Service Frequency Relative to the Market

That is the main point that this section of the book brought to mind as I was reading it yesterday. However, there is also a point that comes to mind when looking at some of the low-frequency services with higher farebox cost recovery ratios.

How frequent is "frequent". When doing the median test above, there is a premise that three trains per day is three trains per day, in whatever market conditions. However, stating the assumption is enough to highlight that it is a shaky assumption.

The focus above was on the share of the traveling public that are "in the frame" for considering taking a train for their trip. However, clearly, the number of those "in the frame" that then chose to take the train depends critically on what the alternatives are. In relative terms, four corridor routes per day would be an extremely low frequency on the Northeast Corridor, where in the absence of regional corridor intercity rail travel there would still by very high frequency air shuttles and intercity buses in operation as well as shorter distance metro rail services that extend out to cover the shorter intercity trips.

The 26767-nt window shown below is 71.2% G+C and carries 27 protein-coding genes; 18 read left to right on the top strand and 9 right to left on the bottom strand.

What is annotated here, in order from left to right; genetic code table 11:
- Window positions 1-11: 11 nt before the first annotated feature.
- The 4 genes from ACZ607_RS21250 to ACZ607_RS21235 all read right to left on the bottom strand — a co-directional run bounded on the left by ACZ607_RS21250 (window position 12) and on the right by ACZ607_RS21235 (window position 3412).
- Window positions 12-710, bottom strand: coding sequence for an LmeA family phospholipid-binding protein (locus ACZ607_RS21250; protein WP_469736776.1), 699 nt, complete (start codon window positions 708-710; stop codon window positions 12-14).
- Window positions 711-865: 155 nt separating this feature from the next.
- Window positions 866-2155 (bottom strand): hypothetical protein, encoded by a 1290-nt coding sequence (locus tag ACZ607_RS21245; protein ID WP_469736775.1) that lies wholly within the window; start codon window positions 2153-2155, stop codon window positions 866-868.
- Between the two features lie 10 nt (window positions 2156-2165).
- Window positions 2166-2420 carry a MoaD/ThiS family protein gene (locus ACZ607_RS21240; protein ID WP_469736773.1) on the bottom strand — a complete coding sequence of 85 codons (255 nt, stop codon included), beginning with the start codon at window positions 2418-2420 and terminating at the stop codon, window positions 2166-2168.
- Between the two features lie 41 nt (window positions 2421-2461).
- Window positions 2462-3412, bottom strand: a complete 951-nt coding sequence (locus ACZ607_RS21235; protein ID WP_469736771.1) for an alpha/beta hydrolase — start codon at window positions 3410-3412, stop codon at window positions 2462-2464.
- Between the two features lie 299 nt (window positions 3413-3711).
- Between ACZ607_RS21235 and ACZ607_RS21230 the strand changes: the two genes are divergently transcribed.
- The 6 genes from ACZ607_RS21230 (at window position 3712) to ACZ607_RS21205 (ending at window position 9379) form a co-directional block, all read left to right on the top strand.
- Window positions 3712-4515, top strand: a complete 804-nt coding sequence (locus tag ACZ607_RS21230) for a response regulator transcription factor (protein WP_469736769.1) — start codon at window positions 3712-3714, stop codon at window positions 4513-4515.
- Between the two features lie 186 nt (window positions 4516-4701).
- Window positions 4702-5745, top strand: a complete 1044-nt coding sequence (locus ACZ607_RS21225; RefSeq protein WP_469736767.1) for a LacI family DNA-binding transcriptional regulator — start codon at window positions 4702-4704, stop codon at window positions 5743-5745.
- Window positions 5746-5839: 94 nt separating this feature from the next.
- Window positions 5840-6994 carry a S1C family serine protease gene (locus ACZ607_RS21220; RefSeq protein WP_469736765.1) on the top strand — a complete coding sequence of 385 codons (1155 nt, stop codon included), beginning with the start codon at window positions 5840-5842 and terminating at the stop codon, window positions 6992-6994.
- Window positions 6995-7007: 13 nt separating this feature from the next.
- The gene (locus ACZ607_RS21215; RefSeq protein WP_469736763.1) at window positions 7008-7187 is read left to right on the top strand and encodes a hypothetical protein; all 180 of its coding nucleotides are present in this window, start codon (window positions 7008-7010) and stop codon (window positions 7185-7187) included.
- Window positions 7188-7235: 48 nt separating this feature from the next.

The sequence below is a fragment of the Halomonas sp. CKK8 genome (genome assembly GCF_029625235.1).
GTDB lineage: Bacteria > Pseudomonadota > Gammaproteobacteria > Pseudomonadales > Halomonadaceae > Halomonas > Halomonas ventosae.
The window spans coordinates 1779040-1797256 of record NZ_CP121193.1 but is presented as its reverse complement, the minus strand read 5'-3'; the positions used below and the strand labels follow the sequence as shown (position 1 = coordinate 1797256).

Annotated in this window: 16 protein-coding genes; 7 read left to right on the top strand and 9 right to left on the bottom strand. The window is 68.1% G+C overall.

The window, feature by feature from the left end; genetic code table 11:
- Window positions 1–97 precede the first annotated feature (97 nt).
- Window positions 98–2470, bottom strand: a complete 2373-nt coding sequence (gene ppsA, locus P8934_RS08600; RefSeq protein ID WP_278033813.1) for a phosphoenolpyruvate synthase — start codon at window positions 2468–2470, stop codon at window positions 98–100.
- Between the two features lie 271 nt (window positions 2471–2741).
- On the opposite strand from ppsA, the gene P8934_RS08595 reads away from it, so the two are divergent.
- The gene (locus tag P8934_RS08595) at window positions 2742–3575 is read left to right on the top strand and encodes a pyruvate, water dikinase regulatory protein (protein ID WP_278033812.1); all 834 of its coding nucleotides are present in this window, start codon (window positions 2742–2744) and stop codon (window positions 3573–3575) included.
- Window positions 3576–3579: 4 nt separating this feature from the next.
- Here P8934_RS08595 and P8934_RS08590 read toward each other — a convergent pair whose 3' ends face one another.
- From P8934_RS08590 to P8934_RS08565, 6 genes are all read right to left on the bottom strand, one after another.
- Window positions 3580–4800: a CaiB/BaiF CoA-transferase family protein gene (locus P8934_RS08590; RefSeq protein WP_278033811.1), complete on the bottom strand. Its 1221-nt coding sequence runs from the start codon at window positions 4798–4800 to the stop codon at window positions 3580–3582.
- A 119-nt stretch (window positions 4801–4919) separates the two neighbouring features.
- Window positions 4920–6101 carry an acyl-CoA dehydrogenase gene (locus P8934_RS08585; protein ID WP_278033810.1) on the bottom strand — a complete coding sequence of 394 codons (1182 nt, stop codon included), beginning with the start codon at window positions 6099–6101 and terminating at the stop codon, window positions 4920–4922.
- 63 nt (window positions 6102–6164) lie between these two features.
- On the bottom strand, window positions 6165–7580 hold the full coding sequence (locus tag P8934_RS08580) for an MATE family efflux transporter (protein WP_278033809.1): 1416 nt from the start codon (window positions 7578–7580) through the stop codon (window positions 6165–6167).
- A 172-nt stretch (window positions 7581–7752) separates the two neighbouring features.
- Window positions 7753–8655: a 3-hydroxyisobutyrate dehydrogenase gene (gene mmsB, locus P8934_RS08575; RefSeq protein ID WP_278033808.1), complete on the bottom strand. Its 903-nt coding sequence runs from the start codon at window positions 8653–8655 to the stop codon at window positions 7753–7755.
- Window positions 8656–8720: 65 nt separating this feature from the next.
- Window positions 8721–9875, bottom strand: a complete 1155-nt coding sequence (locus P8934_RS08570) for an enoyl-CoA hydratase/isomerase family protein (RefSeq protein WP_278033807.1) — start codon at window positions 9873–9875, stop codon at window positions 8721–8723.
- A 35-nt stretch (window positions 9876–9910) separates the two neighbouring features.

Indeed, those four trains per day might be viable options for making a large number of trips, but if they are competing against a wide range of much more frequent alternatives, the number of people "in the frame" will only become obvious when planes are grounded or there is a closure of a major intercity road artery.

By contrast, four trains per day from Columbus to Cleveland and from Columbus to Cincinnati would be a substantially higher frequency relative to the market, because there are no metro rail services, very few intercity bus services, and a much more limited (and, of course, more expensive per mile) choice of flights.